Will Reavon Fill The OPPO Blu-ray Void?

Posted on 11th March, 2021

Will Reavon Fill The OPPO Blu-ray Void?

Reavon, the newly created French brand, has announced its first two products, and at first glance, they could potentially fill the void left by OPPO's departure from the Blu-ray UHD player market. 

While not cheap, with the UBR-X100 selling for €800 (AUD ~$1,230) and its bigger brother, the UBR-X200 advertised at €1600 (AUD ~$2,465), both models are described as “universal disc players” that can play all current optical discs with image and audio on the market.

The new players claim to support Dolby Atmos and DTS: X and HDR10 and Dolby Vision but not HDR10 +. Both models also have two HDMI outputs: one for video and one for audio. A quick look at the back shows that the UBR-X200 features analog audio outputs and an RS-232C connection (for custom AV integration), plus other advanced under-the-hood audio capabilities like Burr-Brown PCM1690 DAC chips. The cheaper UBR-X100 has no analog outputs.

Reavon will have to compete with heavyweights such as LG, Panasonic and Sony. Many AV enthusiasts have already moved on to Sony's PS5 and the Xbox Series X, both of which arrived in late 2020 with support for UHD Blu-ray playback.

Reavon is owned by Archisoft, the same company that owns the well-regarded Zapitti brand and its range of media players. Some commentators have speculated that the new Reavon models may come from the same factory that previously produced Blu-ray players for OPPO.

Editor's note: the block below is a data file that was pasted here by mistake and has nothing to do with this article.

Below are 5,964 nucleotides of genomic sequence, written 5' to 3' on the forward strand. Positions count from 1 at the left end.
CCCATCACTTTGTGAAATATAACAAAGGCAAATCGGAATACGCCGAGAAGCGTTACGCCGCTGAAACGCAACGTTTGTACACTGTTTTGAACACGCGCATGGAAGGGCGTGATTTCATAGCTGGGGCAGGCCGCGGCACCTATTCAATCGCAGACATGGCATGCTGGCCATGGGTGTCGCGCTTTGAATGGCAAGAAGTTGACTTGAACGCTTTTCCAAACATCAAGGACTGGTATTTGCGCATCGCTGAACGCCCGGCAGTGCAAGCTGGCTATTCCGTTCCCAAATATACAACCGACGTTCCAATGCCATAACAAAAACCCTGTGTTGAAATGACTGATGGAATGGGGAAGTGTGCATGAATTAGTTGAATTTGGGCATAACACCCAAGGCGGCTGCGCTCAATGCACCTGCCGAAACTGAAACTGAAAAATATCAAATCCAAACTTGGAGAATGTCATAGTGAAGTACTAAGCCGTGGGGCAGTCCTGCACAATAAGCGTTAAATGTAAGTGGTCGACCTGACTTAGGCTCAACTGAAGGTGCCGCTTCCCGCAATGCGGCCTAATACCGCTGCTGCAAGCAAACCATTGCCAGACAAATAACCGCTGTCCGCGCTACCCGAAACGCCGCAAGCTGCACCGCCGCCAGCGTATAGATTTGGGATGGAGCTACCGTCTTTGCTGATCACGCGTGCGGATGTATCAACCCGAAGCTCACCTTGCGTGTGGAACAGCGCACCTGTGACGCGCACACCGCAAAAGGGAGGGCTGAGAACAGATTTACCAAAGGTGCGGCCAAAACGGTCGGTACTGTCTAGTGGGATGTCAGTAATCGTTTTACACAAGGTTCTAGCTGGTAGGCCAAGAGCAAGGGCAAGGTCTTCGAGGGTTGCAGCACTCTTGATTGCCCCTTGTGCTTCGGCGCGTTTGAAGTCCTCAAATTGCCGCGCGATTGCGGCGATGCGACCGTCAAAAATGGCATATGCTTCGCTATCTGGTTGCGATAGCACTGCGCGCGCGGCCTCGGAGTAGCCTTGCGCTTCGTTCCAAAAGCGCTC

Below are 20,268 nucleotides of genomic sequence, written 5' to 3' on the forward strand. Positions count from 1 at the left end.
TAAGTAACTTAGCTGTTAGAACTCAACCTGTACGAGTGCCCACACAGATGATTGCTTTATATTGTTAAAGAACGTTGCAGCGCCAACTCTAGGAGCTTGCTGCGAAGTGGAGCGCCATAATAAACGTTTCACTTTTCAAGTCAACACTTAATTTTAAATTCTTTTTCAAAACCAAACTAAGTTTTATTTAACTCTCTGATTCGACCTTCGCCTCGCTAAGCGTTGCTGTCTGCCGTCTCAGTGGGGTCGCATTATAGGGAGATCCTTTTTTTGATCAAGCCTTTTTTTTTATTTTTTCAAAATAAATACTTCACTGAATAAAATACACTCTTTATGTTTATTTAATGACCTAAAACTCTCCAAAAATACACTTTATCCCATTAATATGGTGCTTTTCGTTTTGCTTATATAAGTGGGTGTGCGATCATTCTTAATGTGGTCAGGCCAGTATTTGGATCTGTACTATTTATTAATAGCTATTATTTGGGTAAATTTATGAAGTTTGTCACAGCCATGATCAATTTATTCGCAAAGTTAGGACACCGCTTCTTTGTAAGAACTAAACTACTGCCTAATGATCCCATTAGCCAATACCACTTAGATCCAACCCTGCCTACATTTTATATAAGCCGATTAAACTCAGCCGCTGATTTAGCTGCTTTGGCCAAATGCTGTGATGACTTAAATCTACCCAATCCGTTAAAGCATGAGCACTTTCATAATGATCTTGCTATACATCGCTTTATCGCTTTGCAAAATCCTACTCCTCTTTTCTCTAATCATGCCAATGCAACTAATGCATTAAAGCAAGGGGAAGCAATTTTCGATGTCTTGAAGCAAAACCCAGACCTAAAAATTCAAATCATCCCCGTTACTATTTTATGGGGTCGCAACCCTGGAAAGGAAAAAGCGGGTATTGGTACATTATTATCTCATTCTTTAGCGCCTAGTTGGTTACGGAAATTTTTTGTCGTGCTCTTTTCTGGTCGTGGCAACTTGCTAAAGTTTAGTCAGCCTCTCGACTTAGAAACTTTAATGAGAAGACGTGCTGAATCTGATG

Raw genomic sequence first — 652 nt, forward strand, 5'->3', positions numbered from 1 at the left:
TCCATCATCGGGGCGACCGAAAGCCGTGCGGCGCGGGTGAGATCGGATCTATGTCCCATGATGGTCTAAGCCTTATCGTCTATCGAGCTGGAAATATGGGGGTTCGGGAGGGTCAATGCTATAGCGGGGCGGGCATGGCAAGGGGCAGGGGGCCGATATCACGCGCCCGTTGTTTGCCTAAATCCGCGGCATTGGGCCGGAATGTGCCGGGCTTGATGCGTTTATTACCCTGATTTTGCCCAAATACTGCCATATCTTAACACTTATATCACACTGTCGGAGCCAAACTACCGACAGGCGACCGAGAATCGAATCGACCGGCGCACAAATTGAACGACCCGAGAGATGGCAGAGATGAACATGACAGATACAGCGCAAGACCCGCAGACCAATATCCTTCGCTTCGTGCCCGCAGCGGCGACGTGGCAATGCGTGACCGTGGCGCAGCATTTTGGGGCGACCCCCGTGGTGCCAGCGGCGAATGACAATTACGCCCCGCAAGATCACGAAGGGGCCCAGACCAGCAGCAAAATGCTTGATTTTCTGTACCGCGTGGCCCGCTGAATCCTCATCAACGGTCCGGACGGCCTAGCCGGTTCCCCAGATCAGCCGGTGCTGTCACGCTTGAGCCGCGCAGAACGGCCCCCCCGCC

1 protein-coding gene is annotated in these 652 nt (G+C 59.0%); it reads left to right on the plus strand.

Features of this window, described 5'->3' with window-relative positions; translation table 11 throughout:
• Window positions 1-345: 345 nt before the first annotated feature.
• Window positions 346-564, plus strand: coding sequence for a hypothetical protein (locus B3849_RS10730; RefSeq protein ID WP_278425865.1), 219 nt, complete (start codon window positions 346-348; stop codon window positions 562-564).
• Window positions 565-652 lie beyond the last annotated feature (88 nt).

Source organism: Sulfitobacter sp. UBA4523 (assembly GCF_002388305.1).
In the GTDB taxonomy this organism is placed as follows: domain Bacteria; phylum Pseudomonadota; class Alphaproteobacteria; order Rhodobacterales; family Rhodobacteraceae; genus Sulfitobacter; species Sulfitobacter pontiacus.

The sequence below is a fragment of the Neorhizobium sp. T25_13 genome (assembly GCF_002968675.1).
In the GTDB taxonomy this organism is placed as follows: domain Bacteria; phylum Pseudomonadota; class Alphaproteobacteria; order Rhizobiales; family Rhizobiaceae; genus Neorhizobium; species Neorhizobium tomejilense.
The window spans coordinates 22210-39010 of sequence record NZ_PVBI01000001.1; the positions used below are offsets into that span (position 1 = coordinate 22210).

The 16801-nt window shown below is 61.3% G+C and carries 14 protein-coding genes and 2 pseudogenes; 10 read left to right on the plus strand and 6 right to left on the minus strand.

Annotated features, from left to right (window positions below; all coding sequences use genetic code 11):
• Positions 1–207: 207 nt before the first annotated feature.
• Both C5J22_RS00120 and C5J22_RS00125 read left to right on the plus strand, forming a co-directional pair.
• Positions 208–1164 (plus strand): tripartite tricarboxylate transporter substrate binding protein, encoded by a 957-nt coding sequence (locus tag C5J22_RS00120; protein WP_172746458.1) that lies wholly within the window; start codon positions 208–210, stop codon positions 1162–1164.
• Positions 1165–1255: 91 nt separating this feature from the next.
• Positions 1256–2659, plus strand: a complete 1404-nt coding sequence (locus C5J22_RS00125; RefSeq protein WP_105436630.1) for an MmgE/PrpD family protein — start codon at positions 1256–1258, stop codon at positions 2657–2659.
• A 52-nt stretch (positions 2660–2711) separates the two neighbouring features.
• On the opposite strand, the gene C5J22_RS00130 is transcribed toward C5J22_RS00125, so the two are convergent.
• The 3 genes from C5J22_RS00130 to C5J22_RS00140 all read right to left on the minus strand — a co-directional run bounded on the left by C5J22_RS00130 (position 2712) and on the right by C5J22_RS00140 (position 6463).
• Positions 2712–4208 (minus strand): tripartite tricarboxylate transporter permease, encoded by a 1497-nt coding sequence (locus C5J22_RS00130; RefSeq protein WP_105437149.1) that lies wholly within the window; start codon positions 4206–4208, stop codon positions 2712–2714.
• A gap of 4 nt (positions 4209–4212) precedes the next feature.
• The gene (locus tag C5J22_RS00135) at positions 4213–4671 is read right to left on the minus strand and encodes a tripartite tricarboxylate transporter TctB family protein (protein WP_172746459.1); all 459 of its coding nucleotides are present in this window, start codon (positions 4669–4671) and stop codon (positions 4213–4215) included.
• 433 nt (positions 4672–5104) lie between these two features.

Jacques Besahkoun, responded to our review sample request, and also happens to be the CEO and Founder of Zappiti, stating, “It is a little bit too soon to send you a player since we are still working on it”. It is speculated Reavon products will be available from April, and distributors are being appointed worldwide.

For more information visit Reavon


    Marc Rushton's avatar

    Marc Rushton

    StereoNET’s Founder and Publisher was born in England and raised on British Hi-Fi before moving to Australia. He developed an early love of music and playing bass guitar before discovering the studio and the other side of the mixing desk. After a few years writing for audio magazines, Marc saw the future in digital publishing and founded the first version of StereoNET, known at the time as Planet Audio, in 1999.

    Posted in:Home Theatre
    Tags: reavon 


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